RIO in Media

Rio Sanitary Napkins: The era of creating a niche brand

Earlier this year, Nobel Hygiene, a brand essentially dealing with adult diapers entered the competitive Indian Sanitary Napkins market for a very specific audience. Social Samosa attempts to understand what led to the creation of this niche brand – Rio Sanitary Napkins & the role played by digital in helping them create a footing.

The India Sanitary pad market is estimated to reach US$ 992.8 Million by 2024 as per a research. It is gaining prominence with government bodies and NGOs coming to the fore to educate women on the relevance of feminine hygiene in India. Rio Sanitary Napkins now joins the market.

Menstruation comes with its own sets of challenges and issues for women capped with existing taboos in the society. One such gnawing issue is that of heavy flow during the period days. The stigma around staining due to heavy flow or having to change multiple pads during a heavy flow continues to haunt the modern society.

Aiming to be a one-stop solution for the problem of heavy flow, Nobel Hygiene recently launched heavy-duty pads for heavy flow, RIO, through a campaign – #MyBloodySecret. The launch of RIO pads marks the entry of the brand into the sanitary market.

Click on the image to view the TVC

Click on the image to view the TVC

From diapers to Sanitary Pads, Social Samosa delves into how Nobel Hygiene created an agile marketing plan for the launch of their new product.

Kartik Johari, Vice-President, Nobel Hygiene said, “We have been tracking the category for quite some time now. Throughout our research, the 100s of women we spoke to, very few of them felt the joy at the sanitary solutions available in the market. We realized their issues are far beyond the current solutions that exist.”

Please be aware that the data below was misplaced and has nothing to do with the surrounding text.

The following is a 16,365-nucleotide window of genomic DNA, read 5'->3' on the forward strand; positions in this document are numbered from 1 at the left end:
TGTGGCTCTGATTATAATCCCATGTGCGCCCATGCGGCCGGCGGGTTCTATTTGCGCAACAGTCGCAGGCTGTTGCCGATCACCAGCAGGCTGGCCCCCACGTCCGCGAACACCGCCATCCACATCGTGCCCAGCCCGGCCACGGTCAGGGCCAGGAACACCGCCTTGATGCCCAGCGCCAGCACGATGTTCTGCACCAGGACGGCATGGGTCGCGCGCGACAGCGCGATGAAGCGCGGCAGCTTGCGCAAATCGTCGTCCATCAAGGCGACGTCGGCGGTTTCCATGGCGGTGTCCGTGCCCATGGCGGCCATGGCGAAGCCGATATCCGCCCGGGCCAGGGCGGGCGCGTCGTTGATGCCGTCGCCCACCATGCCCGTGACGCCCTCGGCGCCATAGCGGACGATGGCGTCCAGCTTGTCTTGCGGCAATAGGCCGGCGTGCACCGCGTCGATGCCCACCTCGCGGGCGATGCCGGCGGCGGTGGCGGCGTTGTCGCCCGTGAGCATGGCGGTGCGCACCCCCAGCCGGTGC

He also shared that issues faced in personal life by his leading ladies and the professional realization led to the launch of RIO Heavy Flow pads.

But why foray into a category now? Johari explains, “From a digitization standpoint, we’ve been tracking sanitary napkins for 4-5 years now, always realizing that it’s a natural part of our portfolio”.

Research Begins at Home:

Johari highlighted that a major personal experience was one of the key reasons behind the birth of Heavy-duty pads. 

“I have been with my wife for 16 years now. She has thyroid complication and PCOD. 4 years back, my mom was going through menopause and I was bringing her maternity pads which we make. My wife and I were outside that time when we ran out of spare napkins. So, I gave her these pads as a backup. She snapped at me the next day and said that I have known you for 12 years and it took you so long to bring it to me,” said Johari.

He shared further that, with menopause on one hand and PCOD on the other hand, it led to an understanding that such women want these products as nothing out there is satisfying their needs. “After the product spread to the other members of my family and related, I realized that this conversation is way beyond just my house”, quipped Johari.

At the same time, research further pointed towards a gap in the availability of a better solution for women in the category.

Creating USP:

Putting forth that the ‘product quality being superlative’ – is the first priority for the brand, Johari also highlighted some of the USPs of the product such as better dryness, odor lock, and a sheer psychological relief a woman will get for not having to check every hour & hour.